How to live longer: Groundbreaking new research reveals just one simple thing you can do

In a study at Leicester Biomedical Research Centre, data of 474,919 people were analyzed with an average age of 52 years by UK Biobank between the period of 2006 and 2016. In the study they looked at brisk walkers compared to ‘dawdlers’ and found how this can impact their health. The research found that those who adopt a fast walk, more often, have a longer life expectancy across all weight status. Wether the patient was obese or not, fast walkers lived longer than those who have slow walks. This was the first time research has associated fast walking pace with a longer life expectancy regardless of a person’s body weight or obesity status.

Professor Tom Yates from University of Leicester said of the study: “Our findings could help clarify the relative importance of physical fitness compared to body weight on life expectancy of individuals.

“In other words, the findings suggest that perhaps physical fitness is better indicator of life expectancy than body mass index (BMI) and encouraging the population to engage in brisk walking may add years to their lives.”

In a 2018 study by professor Yates and his team also found that middle-aged people who reported that they were slow walkers were at higher risk of heart-related disease compared to the general population.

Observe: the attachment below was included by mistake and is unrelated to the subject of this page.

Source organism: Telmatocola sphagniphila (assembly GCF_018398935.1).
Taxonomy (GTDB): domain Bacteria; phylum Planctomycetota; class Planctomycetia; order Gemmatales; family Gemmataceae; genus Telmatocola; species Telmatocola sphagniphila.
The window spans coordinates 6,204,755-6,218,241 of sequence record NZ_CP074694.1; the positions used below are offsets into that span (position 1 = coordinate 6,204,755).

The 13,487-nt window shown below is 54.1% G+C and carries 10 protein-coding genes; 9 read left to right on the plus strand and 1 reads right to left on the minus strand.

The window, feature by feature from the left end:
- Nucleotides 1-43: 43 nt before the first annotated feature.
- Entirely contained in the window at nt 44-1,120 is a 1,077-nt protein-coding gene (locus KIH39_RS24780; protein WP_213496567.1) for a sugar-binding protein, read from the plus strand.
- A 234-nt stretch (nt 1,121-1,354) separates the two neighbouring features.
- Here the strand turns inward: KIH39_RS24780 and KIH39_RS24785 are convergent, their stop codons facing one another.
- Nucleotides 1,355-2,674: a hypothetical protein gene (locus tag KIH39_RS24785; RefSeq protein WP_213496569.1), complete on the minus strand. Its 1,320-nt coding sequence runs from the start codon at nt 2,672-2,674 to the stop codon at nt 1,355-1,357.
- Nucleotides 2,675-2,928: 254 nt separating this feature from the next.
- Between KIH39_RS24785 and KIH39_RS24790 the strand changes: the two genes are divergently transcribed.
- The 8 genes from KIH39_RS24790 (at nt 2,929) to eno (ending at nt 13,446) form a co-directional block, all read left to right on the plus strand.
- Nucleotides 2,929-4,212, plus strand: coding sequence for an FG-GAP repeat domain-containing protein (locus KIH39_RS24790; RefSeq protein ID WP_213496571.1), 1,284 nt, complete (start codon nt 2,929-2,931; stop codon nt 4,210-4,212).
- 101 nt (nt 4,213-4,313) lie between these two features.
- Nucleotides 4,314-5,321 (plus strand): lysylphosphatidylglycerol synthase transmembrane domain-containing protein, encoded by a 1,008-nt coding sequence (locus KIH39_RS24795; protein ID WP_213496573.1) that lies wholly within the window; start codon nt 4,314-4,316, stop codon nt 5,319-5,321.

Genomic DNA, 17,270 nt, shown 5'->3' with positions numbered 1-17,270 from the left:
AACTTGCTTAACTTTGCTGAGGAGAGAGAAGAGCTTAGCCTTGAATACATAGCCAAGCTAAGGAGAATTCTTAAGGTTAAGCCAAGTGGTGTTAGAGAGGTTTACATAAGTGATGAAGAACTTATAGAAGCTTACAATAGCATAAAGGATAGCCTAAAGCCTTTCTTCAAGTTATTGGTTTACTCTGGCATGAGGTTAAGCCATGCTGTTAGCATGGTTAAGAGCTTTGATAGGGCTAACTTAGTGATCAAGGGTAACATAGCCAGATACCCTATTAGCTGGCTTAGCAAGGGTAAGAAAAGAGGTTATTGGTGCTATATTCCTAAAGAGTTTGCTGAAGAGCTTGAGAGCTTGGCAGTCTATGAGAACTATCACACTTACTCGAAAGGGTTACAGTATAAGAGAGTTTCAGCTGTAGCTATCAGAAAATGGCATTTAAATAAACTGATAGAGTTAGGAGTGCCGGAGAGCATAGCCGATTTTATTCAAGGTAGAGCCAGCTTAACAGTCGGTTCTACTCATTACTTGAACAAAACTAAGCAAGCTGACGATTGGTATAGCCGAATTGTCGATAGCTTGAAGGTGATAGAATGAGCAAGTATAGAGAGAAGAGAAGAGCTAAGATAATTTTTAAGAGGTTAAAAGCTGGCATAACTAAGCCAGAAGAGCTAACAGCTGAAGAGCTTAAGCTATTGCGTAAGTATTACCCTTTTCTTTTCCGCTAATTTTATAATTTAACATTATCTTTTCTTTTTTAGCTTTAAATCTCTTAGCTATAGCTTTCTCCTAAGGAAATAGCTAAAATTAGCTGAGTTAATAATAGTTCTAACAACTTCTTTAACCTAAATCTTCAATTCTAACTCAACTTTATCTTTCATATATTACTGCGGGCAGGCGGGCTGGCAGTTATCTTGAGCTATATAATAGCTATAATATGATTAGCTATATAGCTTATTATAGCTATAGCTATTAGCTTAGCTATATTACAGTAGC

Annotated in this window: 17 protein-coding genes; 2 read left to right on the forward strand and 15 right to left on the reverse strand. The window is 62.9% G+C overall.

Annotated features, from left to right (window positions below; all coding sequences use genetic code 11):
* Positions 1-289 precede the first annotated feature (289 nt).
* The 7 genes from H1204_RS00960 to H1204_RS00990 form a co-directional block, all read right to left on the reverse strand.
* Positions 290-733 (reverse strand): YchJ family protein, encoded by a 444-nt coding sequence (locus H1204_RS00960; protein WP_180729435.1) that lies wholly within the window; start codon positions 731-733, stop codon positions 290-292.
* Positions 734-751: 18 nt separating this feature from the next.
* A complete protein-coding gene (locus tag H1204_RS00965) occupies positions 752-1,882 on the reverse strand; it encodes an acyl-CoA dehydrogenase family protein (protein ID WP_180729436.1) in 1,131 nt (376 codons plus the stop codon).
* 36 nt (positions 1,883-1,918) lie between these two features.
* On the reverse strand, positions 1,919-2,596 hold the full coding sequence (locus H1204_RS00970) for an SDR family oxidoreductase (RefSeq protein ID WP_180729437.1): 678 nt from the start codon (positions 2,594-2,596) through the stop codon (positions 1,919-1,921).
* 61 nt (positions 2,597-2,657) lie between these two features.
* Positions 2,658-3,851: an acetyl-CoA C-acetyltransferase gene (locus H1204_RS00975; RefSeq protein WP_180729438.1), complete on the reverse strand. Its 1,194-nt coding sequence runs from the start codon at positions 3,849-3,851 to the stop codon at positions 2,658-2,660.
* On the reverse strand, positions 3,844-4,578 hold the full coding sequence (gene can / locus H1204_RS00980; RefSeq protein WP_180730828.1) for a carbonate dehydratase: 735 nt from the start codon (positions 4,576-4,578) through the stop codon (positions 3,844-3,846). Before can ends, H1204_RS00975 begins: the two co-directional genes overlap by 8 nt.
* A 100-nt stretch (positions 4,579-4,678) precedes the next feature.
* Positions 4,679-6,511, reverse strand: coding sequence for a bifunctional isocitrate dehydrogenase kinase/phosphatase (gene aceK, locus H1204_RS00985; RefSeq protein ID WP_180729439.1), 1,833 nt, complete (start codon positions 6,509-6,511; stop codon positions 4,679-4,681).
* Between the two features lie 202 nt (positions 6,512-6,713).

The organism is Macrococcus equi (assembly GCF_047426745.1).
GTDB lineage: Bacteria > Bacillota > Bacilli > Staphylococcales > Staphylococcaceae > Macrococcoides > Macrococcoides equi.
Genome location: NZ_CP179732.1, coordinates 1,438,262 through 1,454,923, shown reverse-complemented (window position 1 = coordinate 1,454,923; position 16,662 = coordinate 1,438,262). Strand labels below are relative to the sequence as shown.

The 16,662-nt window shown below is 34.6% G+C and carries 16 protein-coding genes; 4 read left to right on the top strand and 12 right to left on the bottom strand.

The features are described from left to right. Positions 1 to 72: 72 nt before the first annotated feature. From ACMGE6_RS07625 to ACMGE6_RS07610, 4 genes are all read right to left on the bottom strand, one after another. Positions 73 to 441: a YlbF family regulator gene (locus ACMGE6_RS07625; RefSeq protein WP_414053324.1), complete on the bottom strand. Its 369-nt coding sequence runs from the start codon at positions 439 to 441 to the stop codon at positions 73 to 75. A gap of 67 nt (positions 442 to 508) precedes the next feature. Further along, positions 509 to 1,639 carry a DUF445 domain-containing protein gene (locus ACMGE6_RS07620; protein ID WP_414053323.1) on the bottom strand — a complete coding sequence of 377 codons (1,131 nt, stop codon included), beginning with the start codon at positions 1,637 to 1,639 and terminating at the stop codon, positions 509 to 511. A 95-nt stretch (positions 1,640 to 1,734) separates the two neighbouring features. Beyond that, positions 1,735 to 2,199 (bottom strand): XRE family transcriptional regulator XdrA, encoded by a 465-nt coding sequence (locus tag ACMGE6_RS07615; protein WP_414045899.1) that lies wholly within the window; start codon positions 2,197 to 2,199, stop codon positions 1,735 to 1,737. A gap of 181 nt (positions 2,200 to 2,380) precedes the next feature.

Medical experts agree that taking certain supplements may help you live longer. Multivitamins will help prevent deficiencies of nutrients.

Strontium will help keep bones strong which is essential the older we get. Vitamin D aids in cancer prevention and protects from harmful radicals. Fish oil helps to boost the brain power and ward off symptoms of Alzheimer’sOther tips to help you live longer include:

Quitting smoking

Smoking affects not only the coronary arteries but also the lungs. Stubbing out cigarettes will remarkably help you live longer.

Keep a healthy weight

Having a high BMI is a major risk factor for early death and puts you in danger of heart diseases and strokes.

Get up and move

It’s been suggested that everyone should aim for at least 30 minutes of activity a day. If 30 minutes at once is too much, you could break it up in 10 minute intervals.

Make healthy food choices

A diet rich in healthy oils, fish, whole-grain carbs, fruit and vegetables will ensure longevity of life. An easy rule to follow is the more colours on your plate, the better.

Verywell health suggest other ways to help you live longer which include not eating too much processed food, try not sitting still, get more social, get a good night’s rest, manage stress better and stop relying on and holding a grudge with others.

The says of living longer: “Encouraging favourable lifestyle behaviours, including smoking abstinence, weight management, blood pressure control and exercise, may not only enhance life expectancy but may also reduce morbidity and functional decline in elderly years.”

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